By Frank Chmelik and Allison Beard – February 2021
We have recently seen an increase in public record requests. One aspect of public record requests that need particular attention occurs when a list of individuals, companies or employees is requested. The Public Records Act, at RCW 42.56.070(8), prohibits governments from providing “access to lists of individuals requested for commercial purposes”. Sounds fairly straightforward but, like many things in the law, it is not because there was no definition in the statute of what was a “commercial purpose.” On one hand, we all know that the Public Records Act favors disclosure and provides stiff per diem penalties and attorney fees payment from governments that do not provide disclosure. On the other hand, RCW 42.56.070(8) prohibits disclosure of “lists of individuals requested for commercial purposes”.
In 2016, Division II of the Washington Court of Appeals took up an appeal by the SEIU Healthcare Local 775, a union representing health care workers, seeking to block an organization called the Freedom Foundation from obtaining a list of individual home care providers from the Washington Department of Social and Health Services. These folks are paid by the state and the SEIU represented these workers. The Freedom Foundation wanted to advise these workers about their “constitutional rights”. There were all sorts of arguments about what and what is not a “commercial purpose”. The SEIU argued that the Freedom Foundation would use the list for a commercial purpose because the Foundation would receive money from its donors because of the work it was doing. The Court finally concluded that a “commercial purpose” was any form of business enterprise intended to directly generate revenue or financial benefit. The Court declined to include indirect (like revenue received from donors) revenue or financial benefit. Stated another way, the list of individuals cannot be provided if the direct purpose of the use of the list is to make a profit or derive revenue.
Not stopping there, the Court noted that the limitation in RCW 42.56.070(8) was, like all exemptions in the Public Records Act, to be narrowly construed and that governments have an obligation to “investigate” if the government has a reasonable belief that the list will be used for commercial purposes. One can see the tension between the overarching duty to disclose and the prohibition against disclosing lists for commercial purposes and the need to investigate- withhold the list and face a penalty of up to $100 per day plus attorney fees, failure to properly investigate or release the list and face a lawsuit for violation of RCW 42.56.070(8).
Here are some ideas on a “best practice” for Public Record Act requests when the requestor asks for access to a list of individuals.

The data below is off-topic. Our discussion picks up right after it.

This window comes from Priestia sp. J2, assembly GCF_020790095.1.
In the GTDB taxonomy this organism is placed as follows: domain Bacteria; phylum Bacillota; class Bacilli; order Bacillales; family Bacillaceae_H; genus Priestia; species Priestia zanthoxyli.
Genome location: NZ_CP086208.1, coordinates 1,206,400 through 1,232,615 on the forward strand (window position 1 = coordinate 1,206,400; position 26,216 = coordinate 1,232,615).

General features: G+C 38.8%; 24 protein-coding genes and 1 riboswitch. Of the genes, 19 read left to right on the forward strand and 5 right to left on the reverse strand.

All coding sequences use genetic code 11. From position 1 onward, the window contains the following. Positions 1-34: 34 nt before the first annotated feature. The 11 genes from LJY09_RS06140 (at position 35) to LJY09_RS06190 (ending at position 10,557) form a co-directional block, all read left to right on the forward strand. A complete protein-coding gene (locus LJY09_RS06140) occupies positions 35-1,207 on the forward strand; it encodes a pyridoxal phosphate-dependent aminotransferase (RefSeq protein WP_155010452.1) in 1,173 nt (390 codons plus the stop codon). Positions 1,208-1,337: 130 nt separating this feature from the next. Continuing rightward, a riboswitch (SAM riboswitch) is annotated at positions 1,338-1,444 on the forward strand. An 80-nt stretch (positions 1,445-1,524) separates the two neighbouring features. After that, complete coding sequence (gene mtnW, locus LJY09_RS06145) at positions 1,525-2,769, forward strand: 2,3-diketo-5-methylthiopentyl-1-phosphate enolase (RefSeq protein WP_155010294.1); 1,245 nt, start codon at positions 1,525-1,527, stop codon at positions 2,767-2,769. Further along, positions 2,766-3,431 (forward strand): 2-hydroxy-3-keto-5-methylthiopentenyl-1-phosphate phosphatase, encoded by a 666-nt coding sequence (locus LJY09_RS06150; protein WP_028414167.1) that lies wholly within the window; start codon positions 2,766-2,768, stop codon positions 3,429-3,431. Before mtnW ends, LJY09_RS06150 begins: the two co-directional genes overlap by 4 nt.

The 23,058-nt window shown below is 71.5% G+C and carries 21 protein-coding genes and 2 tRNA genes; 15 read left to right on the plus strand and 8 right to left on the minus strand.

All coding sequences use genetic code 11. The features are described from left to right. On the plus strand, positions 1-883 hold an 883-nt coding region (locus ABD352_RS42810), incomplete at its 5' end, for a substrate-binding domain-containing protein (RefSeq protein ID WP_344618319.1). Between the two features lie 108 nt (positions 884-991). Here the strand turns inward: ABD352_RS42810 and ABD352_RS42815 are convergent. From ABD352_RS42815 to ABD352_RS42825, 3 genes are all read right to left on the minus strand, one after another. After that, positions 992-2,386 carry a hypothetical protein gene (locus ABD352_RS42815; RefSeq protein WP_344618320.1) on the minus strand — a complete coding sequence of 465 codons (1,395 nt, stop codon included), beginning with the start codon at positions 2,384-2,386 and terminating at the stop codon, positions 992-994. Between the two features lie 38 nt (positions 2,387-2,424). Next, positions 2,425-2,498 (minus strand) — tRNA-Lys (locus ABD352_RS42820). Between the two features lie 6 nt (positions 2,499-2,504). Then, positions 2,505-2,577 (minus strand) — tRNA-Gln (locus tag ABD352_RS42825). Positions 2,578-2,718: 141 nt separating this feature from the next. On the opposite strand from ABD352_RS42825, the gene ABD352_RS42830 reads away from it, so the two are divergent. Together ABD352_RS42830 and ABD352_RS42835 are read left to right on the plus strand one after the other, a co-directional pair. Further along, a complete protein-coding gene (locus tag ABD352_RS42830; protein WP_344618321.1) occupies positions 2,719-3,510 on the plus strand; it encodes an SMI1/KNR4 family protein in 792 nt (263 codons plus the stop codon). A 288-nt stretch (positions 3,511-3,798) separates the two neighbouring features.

- For requests for lists of individuals, modify the standard initial response letter to include a paragraph about the limitation prohibiting disclosure of lists of individuals for a commercial purpose. Include in the paragraph the definition of commercial purpose, “business activity by any form of business enterprise intended to generate revenue or profit”. Remember that if the request contains other items those must be timely addressed. Separate and apart from the list issue.
- Include a questionnaire with the letter asking the requestor to state under penalty of perjury that the requestor will not use the list or allow the list to be used for commercial purposes. In addition, the requestor should be asked to state the purpose for which the list is sought. One may need to go even further. The Court indicated it was a case-by-case analysis.
- Notify third parties impacted by the list. In the case discussed above, DSHS notified the SEIU union leadership which then filed the lawsuit. Let the third party bring the lawsuit.
- Lean hard towards releasing the list of individuals. Remember the exemptions and this exclusion are narrowly construed in favor of disclosing.
- Always talk with legal counsel before denying any request, even a request for a list of individuals. Of course, failure to disclose results in a daily penalty up to $100 per day and attorney fees.
Like most legal matters a bit of preparation goes a long way. Ask your port counsel to help prepare the form letter and the questionnaire. Or we can provide the form letter and questionnaire we use; however, you still need to run it by your port’s lawyer.
As always, please contact your port counsel with any questions regarding this topic. And, if you have a particular question for a Knowing the Waters please email me at email@example.com.